Hamilton more comfortable with old clutch setup

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Lewis Hamilton feels more comfortable after reverting back to the old clutch setup on his Mercedes W06 Hybrid car ahead of this weekend’s British Grand Prix.

Hamilton has been struggling with race starts since the Spanish Gand Prix back in May when he changed to a new clutch setting, and has won just once in the past four races.

The Briton lost the lead of the race from teammate and title rival Nico Rosberg at the start of the Austrian Grand Prix two weeks ago, citing an issue with his clutch setting for his poor getaway.

Following practice for the British Grand Prix on Friday, Hamilton said that he felt more comfortable after making the switch back to his old clutch setup.

However, he still feels that there is plenty of work to be done as he trailed teammate Nico Rosberg in both practice sessions.

“It’s generally been a good day,” Hamilton said. “Not perfect – and we’ve got some work to do overnight – but the pace is decent. I didn’t have the ideal balance on the long runs and I’ve got a bit of work to do on setup.

“But otherwise it’s all been good. The tires feel strong – it doesn’t take too long to warm them up which is a positive.

“I’ve also gone back on clutch setup which feels really good so far – just like it did in the first few races. So, overall, it’s looking like a positive start.”

Just as he did in Austria, Hamilton said that he felt wary of Ferrari’s practice pace at Silverstone after finishing behind Kimi Raikkonen and Sebastian Vettel in FP2.

“Ferrari look strong again here and they were right there with us today, so it should be a good battle,” the Briton said.

“Hopefully we’ll find a bit more tomorrow otherwise we could find ourselves in trouble.”

He was, however, encouraged by the support shown by his home fans at Silverstone on Friday who made it to the track in spite of traffic congestion.

“I have to say, the fans have been fantastic this weekend already. The level of support is just incredible – and it’s only Friday! Fortunately the weather has been good so far and I hope it continues that way for everyone out there cheering us on.”

Toyota No. 8 car wins the 24 Hours of Le Mans for third consecutive year

24 Hours of Le Mans
JEAN-FRANCOIS MONIER/AFP via Getty Images
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LE MANS, France — Toyota Gazoo’s No. 8 car comfortably won the 24 Hours of Le Mans by five laps Sunday to secure a third straight victory in the prestigious endurance race.

It was also a third consecutive win for Swiss driver Sebastien Buemi and Japan’s Kazuki Nakajima driving. Brendon Hartley was the other driver, having replaced two-time Formula One champion Fernando Alonso.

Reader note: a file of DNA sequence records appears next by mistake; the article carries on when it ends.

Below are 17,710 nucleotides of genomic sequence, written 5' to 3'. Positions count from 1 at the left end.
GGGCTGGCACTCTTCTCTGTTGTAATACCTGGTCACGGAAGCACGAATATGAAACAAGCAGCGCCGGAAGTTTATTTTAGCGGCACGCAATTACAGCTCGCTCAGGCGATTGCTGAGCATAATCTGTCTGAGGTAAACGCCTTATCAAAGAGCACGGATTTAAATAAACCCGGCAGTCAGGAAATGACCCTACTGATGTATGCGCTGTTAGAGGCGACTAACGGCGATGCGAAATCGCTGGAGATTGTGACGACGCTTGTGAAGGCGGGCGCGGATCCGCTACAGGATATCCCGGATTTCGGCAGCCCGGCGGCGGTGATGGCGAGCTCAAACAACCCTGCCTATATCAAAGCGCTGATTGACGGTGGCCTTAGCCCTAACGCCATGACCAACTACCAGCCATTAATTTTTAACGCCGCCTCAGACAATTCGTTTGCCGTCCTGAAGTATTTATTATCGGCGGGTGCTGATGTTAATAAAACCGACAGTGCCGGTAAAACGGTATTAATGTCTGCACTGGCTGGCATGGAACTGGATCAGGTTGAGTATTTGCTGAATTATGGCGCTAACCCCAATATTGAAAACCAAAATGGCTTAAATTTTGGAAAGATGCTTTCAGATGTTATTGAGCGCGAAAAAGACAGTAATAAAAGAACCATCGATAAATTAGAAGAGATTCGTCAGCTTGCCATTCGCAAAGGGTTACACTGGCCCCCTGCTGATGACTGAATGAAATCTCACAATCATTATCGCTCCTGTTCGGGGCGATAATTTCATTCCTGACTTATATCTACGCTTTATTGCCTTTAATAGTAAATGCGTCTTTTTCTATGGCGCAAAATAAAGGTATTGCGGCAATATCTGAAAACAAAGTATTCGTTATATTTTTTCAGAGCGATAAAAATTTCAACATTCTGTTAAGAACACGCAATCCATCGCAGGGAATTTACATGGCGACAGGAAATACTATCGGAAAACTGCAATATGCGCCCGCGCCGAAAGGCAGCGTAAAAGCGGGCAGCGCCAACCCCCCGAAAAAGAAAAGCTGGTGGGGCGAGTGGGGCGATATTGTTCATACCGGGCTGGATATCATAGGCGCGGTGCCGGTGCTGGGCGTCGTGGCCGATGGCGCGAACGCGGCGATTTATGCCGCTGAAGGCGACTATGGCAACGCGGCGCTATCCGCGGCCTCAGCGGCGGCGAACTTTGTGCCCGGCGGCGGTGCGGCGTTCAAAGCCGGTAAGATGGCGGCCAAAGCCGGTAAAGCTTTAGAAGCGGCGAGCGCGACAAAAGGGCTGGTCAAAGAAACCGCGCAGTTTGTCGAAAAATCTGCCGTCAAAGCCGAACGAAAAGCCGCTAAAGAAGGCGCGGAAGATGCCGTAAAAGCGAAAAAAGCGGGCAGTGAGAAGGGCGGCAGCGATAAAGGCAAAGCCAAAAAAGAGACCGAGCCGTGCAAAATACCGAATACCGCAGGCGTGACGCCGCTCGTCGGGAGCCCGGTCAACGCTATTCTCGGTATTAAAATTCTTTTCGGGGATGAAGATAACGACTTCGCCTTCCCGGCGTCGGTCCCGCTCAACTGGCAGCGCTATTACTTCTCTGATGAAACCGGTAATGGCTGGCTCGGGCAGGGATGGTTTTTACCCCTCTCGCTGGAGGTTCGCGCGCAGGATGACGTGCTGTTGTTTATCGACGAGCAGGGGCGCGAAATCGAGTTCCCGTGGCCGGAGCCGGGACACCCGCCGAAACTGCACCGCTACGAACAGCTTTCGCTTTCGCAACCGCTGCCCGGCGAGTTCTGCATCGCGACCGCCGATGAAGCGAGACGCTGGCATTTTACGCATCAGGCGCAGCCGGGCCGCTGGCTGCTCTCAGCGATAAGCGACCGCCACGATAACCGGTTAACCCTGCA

Buemi and Hartley sat on the side of the car as Nakajima drove toward the podium. Hartley won for a second time after tasting success with the Porsche LMP Team in 2017 before an unhappy season in Formula One.

The Swiss team’s Rebellion No. 1 featured American driver Gustavo Menezes and Brazilian Bruno Senna – the nephew of late F1 great Ayrton Senna.

It finished one lap ahead of Toyota Gazoo’s No. 7, with Rebellion’s No. 3 finishing in fourth place.

For much of the race it looked like Toyota’s No. 7 would win after leading comfortably from pole position. But late into the night the car encountered an engine problem and the 30-minute stop in the stands proved costly.

The race was first held in 1923. A total of 252,500 spectators attended in 2019, but there were none this year when the race started three months late because of the novel coronavirus (COVID-19) pandemic.

“We miss the fans,” New Zealander Hartley said. “I look forward to seeing all the fans again.”

In other divisions:

United Autosports won the LMP2 division with the entry of Filipe Albuquerque, Paul Di Resta and Phil Hanson.

–In LMGTE Pro, the victory was claimed by Aston Martin Vantage AMR of Maxime Martin, Alex Lynn and Harry Tincknell (who drives for Mazda in the DPi division of IMSA).

–TF Sport won the LMGTE Am class.

The Toyota No. 7 took pole after former F1 driver Kamui Kobayashi narrowly edged out the Rebellion No. 1 team in qualifying.

In damp and humid conditions Mike Conway got away cleanly from the start, while Senna held off Buemi.

After nearly seven hours, Toyota’s No. 8 fell back after a 10-minute stop in the stands to fix a brake-cooling problem on Kazuki Nakajima’s car. Rebellion’s No. 1, driven by Frenchman Norman Nato, took advantage to move into second place behind Toyota’s No. 7.

Then came the decisive moment at 2:40 a.m. as the No. 7 – also featuring Argentine Jose Maria Lopez – encountered a turbo problem. When the car came back out it was back in fourth.

“We had a few problems early in the race,” Nakajima said. “Later they had a bigger issue than us.”

Rebellion’s No. 1 encountered a problem on the hood at around 9 a.m. and the change took six minutes, allowing the Rebellion No. 3 (Nathanael Berthon-Louis Deletraz-Romain Dumas) to close the gap.

It was becoming a tight battle between the two Rebellion cars behind Toyota’s No. 8.

At 12 p.m. Rebellion No. 3 with Dumas behind the wheel was only one second ahead of No. 1 driven by Menezes. Then both cars came in for a driver change with Deletraz swapping for Dumas on a lengthy stop, and Nato for Menezes as Rebellion No. 1 suddenly moved ahead of its team rival.

Dumas, a winner in 2016 with Porsche, appeared unhappy at the strategy decision to bring his car in first and the length of the stop. There were tense explanations in the team garage.

Colombian Tatiana Calderon, an F1 test driver with Alfa Romeo, was in the Richard Mille Racing Team in the LMP2 category. She was joined by German Sophia Florsch – an F3 driver – and Dutchwoman Beitske Visser. They placed ninth out of 24 in their category.